Monday, 4 May 2015

Sucking the Joy out of Reading, one college essay at a time

*Note: this essay was written as the final for my second semester English Literature and Writing course beginning January 2015. I was supposed to write an essay citing (quoting) three prior essays that I had written this semester. These are "Overpowering Your Brain," an essay on television in the novel Fahrenheit 451, "Fictional Reality," a short essay on the play Beauty by Jane Martin, and "Fall of the North," my research/multicultural essay on Korea during the Japanese Occupation.

Sucking Out the Joy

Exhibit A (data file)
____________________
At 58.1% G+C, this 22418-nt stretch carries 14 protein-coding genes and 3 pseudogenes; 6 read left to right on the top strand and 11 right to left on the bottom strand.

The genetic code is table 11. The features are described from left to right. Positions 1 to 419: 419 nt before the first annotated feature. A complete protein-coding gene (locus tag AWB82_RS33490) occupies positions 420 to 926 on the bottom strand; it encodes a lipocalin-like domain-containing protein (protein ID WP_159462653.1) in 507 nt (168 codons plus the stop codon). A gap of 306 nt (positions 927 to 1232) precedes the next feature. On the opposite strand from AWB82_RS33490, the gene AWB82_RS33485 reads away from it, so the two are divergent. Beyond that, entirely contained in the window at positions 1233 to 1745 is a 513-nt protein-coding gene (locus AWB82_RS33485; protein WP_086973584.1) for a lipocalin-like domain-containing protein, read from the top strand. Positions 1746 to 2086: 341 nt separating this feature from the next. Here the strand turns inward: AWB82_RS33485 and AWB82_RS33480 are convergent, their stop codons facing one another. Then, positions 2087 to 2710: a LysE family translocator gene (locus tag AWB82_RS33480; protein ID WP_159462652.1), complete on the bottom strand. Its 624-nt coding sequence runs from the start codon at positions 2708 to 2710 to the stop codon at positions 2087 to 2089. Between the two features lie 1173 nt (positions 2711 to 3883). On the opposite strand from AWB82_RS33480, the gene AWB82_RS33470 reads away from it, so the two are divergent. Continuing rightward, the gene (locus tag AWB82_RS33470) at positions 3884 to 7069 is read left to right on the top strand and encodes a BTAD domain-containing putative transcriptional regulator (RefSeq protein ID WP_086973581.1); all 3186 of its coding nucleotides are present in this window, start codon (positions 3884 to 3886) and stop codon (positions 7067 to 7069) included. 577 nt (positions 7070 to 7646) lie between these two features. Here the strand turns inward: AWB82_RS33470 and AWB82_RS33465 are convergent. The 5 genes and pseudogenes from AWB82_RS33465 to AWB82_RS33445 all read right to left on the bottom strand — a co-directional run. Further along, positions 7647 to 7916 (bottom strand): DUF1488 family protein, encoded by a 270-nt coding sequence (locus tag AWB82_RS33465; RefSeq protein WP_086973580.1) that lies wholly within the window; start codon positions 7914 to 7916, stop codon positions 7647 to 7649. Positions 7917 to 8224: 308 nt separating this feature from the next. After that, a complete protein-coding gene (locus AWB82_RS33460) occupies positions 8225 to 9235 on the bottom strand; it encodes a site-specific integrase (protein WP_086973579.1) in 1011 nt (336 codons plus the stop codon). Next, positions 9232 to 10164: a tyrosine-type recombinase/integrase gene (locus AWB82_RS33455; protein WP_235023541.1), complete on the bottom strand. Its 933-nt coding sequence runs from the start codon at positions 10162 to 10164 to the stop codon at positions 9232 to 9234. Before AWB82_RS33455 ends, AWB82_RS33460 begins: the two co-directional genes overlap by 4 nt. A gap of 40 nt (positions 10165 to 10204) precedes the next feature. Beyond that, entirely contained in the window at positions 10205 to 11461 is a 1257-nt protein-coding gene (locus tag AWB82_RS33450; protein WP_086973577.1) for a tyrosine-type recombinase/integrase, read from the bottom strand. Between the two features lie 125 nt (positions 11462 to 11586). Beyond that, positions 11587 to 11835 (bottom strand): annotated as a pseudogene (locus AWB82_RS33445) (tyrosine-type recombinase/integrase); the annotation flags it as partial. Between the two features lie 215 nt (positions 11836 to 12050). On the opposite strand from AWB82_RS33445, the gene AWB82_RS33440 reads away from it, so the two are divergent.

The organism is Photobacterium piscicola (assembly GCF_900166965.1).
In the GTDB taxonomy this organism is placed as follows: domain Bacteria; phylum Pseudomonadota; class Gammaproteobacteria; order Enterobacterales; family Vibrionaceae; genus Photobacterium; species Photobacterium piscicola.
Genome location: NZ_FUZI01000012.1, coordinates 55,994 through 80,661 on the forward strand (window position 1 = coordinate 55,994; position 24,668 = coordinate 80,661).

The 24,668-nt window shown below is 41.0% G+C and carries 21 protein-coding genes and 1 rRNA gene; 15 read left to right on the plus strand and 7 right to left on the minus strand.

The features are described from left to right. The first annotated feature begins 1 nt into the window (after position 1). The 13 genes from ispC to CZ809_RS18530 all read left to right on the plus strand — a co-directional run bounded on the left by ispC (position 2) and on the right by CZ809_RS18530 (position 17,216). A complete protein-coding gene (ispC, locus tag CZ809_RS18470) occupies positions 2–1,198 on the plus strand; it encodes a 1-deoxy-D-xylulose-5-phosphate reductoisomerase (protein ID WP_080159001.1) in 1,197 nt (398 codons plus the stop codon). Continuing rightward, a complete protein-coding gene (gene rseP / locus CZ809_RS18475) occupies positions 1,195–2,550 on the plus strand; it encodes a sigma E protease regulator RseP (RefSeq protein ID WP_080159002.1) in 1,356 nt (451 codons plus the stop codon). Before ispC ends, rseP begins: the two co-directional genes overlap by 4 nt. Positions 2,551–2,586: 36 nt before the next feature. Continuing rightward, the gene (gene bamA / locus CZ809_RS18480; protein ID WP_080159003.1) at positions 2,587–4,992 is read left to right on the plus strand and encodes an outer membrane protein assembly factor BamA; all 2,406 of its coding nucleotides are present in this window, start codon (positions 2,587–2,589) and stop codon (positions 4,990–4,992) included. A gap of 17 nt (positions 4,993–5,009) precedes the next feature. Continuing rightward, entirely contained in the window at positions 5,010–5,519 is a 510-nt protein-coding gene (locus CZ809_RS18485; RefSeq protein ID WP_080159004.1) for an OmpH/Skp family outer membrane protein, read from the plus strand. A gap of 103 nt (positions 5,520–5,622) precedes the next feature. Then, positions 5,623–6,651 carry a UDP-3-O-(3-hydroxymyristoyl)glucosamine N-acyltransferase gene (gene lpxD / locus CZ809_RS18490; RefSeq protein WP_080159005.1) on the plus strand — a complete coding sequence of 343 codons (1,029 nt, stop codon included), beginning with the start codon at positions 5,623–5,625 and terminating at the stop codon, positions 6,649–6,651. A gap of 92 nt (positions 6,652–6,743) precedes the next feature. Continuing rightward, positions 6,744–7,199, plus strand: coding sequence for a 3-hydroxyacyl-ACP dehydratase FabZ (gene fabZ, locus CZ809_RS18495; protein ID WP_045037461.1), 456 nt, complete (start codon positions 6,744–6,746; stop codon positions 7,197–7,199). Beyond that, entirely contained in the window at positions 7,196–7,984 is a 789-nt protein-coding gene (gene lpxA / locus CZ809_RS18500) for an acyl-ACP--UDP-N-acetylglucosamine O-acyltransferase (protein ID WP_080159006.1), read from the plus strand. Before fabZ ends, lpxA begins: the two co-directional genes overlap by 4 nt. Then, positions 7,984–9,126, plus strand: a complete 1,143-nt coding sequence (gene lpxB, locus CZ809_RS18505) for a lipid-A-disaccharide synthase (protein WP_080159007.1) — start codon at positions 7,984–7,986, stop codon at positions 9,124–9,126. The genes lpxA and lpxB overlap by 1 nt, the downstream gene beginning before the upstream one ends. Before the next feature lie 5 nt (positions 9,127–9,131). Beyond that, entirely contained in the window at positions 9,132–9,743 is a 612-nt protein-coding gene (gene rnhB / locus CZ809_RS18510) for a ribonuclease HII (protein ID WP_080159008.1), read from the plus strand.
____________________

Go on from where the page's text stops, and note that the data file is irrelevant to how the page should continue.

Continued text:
Nearly everyone will know a bookworm at some point – and nearly everyone will know another person who cannot stand to read. I have long wondered at those who have foresworn the written word, having had so much pleasure from it during my life. Having written stories since childhood, I have been saddened to see those who have let their writing ability fade away: dismayed to hear those who fondly recall their childhood writing days recount how they have no happiness in the craft now they are adults. Having partaken in two college English courses, I think I have found the reason for the average American’s dimmed love of literary efforts. The technical nature of essay writing, the narrow and often dismal reading selections, and general crushing of natural interest with neglected library resources have also dimmed my fondness for the field as shown in my essays over the course of this semester.